In 2014, the Consumer Federation of America performed a survey of consumer agencies that pointed to identity theft as the fastest-growing complaint they've received. Despite this issue's prevalence and the damage identity thieves can cause, many people aren't sure what to do when they become a victim of this crime. Follow this step-by-step guide on what to do if your identity is stolen.
Before you can correct the problem, it's important to know the origin of the attack. While traditional identity theft involved criminals "dumpster diving" to obtain personal information such as receipts or credit card bills, thieves are now targeting popular online services. Banking websites, online retailers and even dating sites hold a wealth of consumer information.
As soon as you realize you've been victimized (e.g., if new credit accounts have been opened in your name, purchases have been made without your consent or your contact information with government agencies has been altered), think about your recent online activity. Did you respond to any emails that appeared to be from financial institutions claiming that your account was suspended or under review? Did you download any video players or media files as attachments from senders you didn't know? Have any e-commerce sites you use on a regular basis recently sustained a cyberattack? Any one of these could create a vulnerability to hacking.
To limit your chance of exposure, ensure that you only ever log into banking websites using a secure connection, don't save your credit card information online and be careful about information you provide to any dating or meet-up sites. Also avoid using linked accounts and similar passwords as to not allow a cybercriminal to daisy chain your information. Running a reliable antivirus solution is also critical, since detecting and removing malicious programs render their threats meaningless.
Once you've discovered the theft, start making calls. Begin with any companies where fraud occurred, such as your credit card issuer or bank. Ask them to close or freeze your accounts, and change all of your login and password information. Next, contact one of the "big three" credit bureaus:
Ask for a credit report, and have a "fraud alert" placed on your accounts for 90 days. Once you've contacted one of these agencies, they're obligated to inform the other two. Then, report the identity theft to the Federal Trade Commission (FTC) and file a police report with your local law enforcement department.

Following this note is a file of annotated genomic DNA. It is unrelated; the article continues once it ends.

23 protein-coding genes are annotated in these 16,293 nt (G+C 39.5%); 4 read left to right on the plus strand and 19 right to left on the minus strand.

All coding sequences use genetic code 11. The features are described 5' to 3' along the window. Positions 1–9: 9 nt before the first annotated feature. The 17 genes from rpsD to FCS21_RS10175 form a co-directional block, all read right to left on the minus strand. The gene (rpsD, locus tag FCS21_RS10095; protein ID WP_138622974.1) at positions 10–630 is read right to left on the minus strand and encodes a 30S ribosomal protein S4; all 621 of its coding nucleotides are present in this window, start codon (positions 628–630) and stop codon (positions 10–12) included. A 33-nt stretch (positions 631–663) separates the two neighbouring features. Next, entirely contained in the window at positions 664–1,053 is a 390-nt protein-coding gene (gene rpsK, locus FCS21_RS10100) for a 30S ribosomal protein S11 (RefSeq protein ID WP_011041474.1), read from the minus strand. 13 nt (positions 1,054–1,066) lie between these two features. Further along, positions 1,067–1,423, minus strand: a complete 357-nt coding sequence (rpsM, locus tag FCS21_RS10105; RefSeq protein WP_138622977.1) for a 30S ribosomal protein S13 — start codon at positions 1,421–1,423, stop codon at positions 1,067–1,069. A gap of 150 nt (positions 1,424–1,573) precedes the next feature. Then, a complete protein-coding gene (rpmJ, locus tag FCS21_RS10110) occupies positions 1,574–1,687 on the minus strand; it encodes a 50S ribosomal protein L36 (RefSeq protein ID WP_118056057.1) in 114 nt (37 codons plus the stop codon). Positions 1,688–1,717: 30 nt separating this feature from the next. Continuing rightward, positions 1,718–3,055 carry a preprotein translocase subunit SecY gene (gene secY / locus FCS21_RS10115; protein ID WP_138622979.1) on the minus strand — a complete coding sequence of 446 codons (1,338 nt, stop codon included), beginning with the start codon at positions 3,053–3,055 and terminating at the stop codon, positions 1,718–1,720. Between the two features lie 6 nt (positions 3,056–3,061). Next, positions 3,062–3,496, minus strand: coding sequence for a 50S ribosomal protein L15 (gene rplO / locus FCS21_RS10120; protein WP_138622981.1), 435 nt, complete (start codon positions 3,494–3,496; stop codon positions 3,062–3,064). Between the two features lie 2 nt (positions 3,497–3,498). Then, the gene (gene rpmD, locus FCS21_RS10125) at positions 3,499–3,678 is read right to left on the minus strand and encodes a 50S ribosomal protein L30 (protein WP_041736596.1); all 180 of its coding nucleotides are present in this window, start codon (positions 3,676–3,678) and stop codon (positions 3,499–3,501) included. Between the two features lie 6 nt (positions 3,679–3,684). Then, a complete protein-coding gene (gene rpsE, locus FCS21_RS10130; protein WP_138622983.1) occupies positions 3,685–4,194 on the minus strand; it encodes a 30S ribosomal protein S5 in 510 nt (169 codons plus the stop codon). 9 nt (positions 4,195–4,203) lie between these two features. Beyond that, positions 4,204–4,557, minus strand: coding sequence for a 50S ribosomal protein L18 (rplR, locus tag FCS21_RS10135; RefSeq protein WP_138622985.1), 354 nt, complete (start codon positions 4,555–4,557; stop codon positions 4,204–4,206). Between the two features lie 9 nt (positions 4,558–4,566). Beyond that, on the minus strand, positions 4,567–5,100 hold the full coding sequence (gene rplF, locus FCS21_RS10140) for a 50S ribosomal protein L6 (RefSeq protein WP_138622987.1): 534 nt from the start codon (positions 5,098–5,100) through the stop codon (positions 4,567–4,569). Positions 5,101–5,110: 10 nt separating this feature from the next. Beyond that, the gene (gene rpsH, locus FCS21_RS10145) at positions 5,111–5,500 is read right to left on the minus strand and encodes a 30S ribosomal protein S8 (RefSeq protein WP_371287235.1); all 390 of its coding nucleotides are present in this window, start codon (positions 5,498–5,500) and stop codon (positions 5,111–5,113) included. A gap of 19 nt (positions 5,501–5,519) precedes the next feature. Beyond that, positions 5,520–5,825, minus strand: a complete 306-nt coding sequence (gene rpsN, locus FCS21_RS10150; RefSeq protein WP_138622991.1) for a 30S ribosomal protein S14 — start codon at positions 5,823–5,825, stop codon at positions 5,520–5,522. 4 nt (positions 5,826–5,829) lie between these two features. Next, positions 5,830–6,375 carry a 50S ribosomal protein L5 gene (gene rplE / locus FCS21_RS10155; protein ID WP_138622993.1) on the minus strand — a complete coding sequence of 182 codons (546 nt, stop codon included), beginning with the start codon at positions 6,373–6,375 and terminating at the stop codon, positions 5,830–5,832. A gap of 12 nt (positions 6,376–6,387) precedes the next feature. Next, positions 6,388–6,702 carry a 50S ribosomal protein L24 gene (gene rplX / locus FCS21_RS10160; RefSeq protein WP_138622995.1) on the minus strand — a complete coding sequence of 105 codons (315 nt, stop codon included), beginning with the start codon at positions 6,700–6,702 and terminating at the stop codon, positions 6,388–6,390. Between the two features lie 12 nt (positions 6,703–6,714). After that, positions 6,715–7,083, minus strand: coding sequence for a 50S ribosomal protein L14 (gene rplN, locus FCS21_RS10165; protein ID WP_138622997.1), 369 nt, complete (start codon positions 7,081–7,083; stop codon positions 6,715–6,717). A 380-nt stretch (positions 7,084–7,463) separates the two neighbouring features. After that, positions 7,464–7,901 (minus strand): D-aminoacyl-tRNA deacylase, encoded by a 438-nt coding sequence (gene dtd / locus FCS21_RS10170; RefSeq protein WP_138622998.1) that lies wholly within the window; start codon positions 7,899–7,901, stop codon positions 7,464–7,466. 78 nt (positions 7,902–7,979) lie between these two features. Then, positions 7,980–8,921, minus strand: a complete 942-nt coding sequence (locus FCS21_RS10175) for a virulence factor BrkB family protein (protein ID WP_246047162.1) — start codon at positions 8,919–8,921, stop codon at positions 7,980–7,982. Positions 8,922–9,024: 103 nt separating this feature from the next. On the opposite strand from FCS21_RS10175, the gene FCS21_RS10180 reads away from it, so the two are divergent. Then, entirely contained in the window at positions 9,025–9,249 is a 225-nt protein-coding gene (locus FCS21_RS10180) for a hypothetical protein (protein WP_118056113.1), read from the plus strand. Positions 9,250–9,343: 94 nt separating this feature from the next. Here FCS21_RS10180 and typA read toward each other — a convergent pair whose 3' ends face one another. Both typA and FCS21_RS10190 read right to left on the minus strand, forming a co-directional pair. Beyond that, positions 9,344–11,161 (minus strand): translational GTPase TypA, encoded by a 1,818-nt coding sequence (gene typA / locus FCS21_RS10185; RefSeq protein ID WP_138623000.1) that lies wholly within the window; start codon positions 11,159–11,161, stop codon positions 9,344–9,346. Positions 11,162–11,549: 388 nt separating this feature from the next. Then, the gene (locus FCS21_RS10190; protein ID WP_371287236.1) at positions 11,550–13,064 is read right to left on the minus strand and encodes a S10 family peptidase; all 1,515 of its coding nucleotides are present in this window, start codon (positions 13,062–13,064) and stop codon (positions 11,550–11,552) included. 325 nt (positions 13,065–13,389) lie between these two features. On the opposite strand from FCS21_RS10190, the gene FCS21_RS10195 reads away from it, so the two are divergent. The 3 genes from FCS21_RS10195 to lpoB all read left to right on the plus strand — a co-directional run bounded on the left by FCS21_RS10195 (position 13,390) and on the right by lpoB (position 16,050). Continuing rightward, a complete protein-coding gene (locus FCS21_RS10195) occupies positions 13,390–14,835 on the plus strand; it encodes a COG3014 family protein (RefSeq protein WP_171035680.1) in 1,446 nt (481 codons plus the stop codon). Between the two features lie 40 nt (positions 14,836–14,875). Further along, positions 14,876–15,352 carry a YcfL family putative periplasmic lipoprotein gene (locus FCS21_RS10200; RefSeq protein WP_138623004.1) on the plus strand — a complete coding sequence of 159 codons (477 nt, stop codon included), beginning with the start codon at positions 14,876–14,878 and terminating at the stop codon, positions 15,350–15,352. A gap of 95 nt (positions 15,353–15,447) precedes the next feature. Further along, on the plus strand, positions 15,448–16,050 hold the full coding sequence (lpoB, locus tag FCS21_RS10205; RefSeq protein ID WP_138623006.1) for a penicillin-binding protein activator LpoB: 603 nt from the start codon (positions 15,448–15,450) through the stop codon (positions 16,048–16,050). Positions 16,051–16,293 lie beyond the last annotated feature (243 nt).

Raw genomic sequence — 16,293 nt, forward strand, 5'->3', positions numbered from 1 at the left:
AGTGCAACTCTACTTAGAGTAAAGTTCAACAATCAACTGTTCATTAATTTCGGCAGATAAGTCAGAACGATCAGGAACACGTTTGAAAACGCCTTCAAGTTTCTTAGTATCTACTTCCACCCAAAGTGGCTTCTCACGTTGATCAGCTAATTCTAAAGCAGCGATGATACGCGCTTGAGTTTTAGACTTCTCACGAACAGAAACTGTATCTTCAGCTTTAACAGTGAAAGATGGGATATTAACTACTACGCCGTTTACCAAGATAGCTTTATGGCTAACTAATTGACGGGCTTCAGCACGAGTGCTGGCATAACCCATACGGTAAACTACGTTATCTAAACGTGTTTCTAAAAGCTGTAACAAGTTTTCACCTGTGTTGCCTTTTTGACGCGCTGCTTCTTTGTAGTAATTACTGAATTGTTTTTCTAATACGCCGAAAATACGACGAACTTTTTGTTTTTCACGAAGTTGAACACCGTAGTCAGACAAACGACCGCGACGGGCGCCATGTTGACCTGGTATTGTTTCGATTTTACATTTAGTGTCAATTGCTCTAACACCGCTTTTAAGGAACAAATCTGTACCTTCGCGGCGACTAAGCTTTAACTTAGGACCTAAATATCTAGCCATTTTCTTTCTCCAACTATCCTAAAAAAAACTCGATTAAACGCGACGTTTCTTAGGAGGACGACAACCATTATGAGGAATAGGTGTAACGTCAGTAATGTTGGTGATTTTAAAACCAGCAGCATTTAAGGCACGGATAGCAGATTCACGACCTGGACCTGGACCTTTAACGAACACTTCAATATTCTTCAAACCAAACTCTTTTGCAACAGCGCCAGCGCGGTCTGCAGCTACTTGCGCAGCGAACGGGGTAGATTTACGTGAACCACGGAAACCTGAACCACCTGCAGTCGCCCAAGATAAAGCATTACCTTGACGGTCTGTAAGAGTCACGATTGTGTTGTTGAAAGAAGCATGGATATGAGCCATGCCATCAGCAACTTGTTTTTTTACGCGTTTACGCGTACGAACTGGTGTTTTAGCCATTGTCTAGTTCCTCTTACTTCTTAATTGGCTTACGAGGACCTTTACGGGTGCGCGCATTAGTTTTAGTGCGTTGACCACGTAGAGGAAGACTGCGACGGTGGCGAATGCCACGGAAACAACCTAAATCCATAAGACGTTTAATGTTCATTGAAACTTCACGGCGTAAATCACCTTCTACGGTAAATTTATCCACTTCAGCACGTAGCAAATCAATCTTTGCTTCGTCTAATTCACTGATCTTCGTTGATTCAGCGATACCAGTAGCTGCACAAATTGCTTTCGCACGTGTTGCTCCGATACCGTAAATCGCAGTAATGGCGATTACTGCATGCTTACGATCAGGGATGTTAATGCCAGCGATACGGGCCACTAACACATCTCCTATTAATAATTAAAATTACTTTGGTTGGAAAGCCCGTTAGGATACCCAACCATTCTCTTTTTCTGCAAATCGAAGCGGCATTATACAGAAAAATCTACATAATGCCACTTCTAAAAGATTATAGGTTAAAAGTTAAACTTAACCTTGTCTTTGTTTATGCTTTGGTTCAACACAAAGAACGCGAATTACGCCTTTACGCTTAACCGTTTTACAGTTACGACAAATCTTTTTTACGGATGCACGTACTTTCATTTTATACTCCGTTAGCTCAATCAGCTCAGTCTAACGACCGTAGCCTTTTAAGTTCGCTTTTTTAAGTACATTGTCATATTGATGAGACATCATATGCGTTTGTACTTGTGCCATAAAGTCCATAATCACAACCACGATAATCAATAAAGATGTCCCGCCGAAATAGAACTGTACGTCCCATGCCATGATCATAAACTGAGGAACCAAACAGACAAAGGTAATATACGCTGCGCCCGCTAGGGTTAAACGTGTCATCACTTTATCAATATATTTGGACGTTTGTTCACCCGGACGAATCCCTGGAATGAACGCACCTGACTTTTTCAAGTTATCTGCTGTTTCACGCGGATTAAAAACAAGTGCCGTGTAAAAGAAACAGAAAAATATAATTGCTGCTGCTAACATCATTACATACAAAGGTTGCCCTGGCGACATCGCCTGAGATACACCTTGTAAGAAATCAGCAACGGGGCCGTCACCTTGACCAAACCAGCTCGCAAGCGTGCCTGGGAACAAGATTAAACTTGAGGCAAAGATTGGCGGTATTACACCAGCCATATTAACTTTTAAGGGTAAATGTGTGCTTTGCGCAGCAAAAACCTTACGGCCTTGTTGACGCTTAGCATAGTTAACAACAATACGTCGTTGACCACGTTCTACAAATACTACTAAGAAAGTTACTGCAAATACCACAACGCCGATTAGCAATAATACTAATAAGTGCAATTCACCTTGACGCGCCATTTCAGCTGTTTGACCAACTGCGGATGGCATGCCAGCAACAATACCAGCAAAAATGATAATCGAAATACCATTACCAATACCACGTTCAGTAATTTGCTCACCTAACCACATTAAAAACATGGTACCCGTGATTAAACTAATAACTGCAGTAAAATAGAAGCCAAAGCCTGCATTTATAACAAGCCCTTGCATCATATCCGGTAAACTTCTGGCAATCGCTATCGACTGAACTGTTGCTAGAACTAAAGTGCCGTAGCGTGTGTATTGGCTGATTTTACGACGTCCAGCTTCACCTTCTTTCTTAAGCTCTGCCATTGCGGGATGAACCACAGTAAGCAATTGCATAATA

Private companies and government agencies often act quickly to help you back on track after identify theft when it comes to locking down accounts or issuing new identification. But after the initial storm has passed, you may experience long-term consequences of identity theft—your personal data may be used to file fraudulent tax returns during the next calendar year, or even several years down the line. Cybercriminals may leverage your social security number to work in other states or obtain new credit services they never intend to pay back. As a result, you may encounter issues with credit or financing in the future.
Make sure to keep a keen eye on your credit reports beyond 90 days, and always flag anything fraudulent immediately. In some grave situations, you can also apply for a new social security number. Additionally, you should try to limit the amount of credit services you use to reduce the long-term impact of identity theft. With only one or two low-limit cards, any other activity will quickly be flagged as suspicious.
After criminals have stolen your identity and used it to open fraudulent accounts or make large purchases, you may encounter legal difficulties. Often, defrauded companies will report their losses to private debt collectors, who will call you and your family members looking for the money owed for "your" purchases. In July of 2015, 31 percent of complaints made to the Consumer Financial Protection Bureau were about debt collectors. Many of these collectors are aggressive. The FTC recommends writing a letter explaining your situation and attaching any relevant correspondence, records, police and credit reports.
Some credit card companies and retailers may try to hold you responsible for any charges made in your name if you don't act quickly enough after the fact. As a result, it's a good idea to contact card issuers, banks and other agencies as soon as you notice a theft and keep records of all relevant phone calls, letters and information requests.
In addition to knowing how and when to react, it is important to take preventative measures: Safe Internet surfing habits, solid antivirus and Internet security solutions, effective passwords and limited credit sprawl. And while this all may sound a bit overwhelming, it pays to know what to do if your identity is stolen. The tips above can help mitigate the damage and help you get your life back on track.
In 2014, the Consumer Federation of America performed a survey of consumer agencies that pointed to identity theft as the fastest-growing complaint they've received. Follow this step-by-step guide on what to do if your identity is stolen.